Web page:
By Rahimullah Samander in Kabul (ARR No.51, 07-Mar-03)
Dozens of progressive, democratic parties have formed an electoral coalition in a bid to bolster the moderate wing of Afghan politics and take a leading role in the running of the country.
The United Nations and representatives from a number of western governments assisted in the creation of the National Democratic Front, whose members have already suffered intimidation from extremist organisations which appear to regard it as a threat to the existing political order.
The idea for the alliance - which is to be launched in Kabul on March 10 - was first raised after the Loya Jirga last June, when some Afghans expressed dissatisfaction with the grand council's decisions, notably the retention in power of various Islamic extremists and warlords who have sought to block democratic movements and parties.
Liberal-minded intellectuals have grown worried about the influence of extremists in President Hamed Karzai's transitional government, detecting their hand behind moves to ban cable TV, plus local-level prohibitions on women singing and being taught by men.
In January, a group of young intellectuals proposed a broad-based political coalition to counter the radicals and offer an alternative to religious and ethnic-based parties. They sought to support human rights and democracy, and gain support from other countries.
The National Democratic Institute, an American NGO affiliated with the Democratic Party, took an active role in the formation of the front. A member of UNAMA, the UN political office for Afghanistan, and political representatives from the Swedish, Norwegian, Finnish and British governments also participated.
Abul Ahrar, chief of the party National Progressive Council of Afghanistan and coordination head of the front, said that 10 new parties initially worked together on the coalition: Mashal-e-Democracy, National Democratic Council of Afghanistan, National Progressive Council of Afghanistan, Protectors of Peace and Democracy, Republican Party, Union of Democracy of Afghanistan, Movement of Peace and Democracy, Democrats Center of Afghanistan, Welfare and Justice Party and Afghanistan Women's Union.
The parties were all formed after the collapse of the Taleban in December 2001. On January 27, after numerous meetings, they agreed to establish the new alliance.
The founders later drew in a number of other organisations such as the Developed Afghanistan Party, the Democratic Womens' Unions, the Union, Peace and Development Party of Afghanistan and some influential friends and supporters of the former king, bringing the total membership to around 60 parties.
The platform of the National Democratic Front, completed and presented by the founders to the membership on February 28, is highly progressive. Its main elements include equal rights for men and women; separation of military and civilian authority; freedom of speech and religion; a campaign against drugs and terrorism; the creation of a tribunal for trying war crimes; and the building of a civil society.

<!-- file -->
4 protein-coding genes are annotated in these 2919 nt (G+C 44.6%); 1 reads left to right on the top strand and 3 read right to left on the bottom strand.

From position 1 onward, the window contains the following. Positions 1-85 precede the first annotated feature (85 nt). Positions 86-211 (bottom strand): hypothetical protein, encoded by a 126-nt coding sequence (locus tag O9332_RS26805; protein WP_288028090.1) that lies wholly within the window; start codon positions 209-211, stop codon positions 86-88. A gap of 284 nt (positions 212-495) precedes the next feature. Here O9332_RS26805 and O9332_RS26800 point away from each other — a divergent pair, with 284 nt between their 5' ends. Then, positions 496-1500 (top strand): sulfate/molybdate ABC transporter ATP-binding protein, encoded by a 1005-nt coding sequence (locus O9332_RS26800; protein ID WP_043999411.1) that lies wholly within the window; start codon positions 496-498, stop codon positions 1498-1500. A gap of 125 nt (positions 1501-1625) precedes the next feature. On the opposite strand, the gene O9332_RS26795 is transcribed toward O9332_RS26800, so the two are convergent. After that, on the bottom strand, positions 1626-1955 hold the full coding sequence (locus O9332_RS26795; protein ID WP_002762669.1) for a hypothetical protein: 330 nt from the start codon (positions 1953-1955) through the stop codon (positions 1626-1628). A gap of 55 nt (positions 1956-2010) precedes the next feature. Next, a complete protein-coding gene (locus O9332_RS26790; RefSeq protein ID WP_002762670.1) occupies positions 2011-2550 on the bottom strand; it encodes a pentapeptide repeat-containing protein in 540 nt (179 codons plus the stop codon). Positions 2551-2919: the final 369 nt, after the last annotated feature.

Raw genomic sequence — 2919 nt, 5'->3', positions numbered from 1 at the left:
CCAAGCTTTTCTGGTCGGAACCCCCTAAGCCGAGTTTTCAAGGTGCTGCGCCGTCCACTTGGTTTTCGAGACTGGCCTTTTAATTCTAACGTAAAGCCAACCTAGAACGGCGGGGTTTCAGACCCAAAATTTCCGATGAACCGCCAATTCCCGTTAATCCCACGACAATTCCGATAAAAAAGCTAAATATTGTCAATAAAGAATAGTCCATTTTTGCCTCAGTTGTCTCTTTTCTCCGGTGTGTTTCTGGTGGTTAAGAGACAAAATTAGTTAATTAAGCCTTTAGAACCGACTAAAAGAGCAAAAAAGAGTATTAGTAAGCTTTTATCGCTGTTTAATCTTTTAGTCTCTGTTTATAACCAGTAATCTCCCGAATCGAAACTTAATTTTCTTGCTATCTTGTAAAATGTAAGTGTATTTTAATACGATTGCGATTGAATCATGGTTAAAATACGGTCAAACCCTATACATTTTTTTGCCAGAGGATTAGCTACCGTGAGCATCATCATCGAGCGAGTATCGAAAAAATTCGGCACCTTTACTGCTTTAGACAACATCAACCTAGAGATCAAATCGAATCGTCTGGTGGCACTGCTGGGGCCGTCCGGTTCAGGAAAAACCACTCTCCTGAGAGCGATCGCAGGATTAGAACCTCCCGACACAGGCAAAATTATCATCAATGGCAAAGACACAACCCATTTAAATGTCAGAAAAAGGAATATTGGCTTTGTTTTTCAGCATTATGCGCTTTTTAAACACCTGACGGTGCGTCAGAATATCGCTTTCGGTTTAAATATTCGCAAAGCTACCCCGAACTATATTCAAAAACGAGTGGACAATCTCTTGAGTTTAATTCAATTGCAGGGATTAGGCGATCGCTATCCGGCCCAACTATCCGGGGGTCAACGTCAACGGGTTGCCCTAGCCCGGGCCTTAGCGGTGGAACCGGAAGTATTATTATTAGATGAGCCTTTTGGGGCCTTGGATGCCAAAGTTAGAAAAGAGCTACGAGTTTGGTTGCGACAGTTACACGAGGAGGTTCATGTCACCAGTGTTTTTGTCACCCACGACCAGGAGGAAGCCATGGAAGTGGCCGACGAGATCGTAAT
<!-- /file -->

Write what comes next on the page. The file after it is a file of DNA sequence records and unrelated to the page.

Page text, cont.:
The alliance's founders are hoping to attract the votes of progressive, patriotic-minded Afghans in elections scheduled for June 2004, in order to help establish a democratic government.
The launch of the coalition has been kept under wraps because several extremist organisations have been threatening parties that have shown an interest in joining it. As a result, a number of parties have left the city.
Although the government has yet to introduce legislation regulating political parties - an eight-member committee of ministers is currently discussing a draft law on the subject - there is much party political activity in major cities and provinces.
The 1964 constitution formally recognised the right of political parties to exist, but no specific law outlining their rights and responsibilities was ever drawn up. After the communists took over many Afghans believed that political parties had been the source of the previous turmoil in the country.
Under the new legislation, parties will have to register with the ministry of justice. There are concerns that they will also have to register with the national intelligence service, Amniat-e-Milli, to whom they will also be expected to provide information about their articles of association, programmes and financial sources.
Some parties are concerned that registration will be followed by harassment, as they don't trust Amniat-e-Milli. Pashtuns, Hazara and Uzbeks fear they will persecuted on the grounds of their ethnicity.
The minister of justice, Abdul Rahim Karimi, told IWPR, however, that the proposed legislation only obliges parties to register with his ministry, "We won't permit the intelligence service to get involved in the process or to extract information from us."
Rahimullah Samander is an IWPR editor/reporter in Kabul.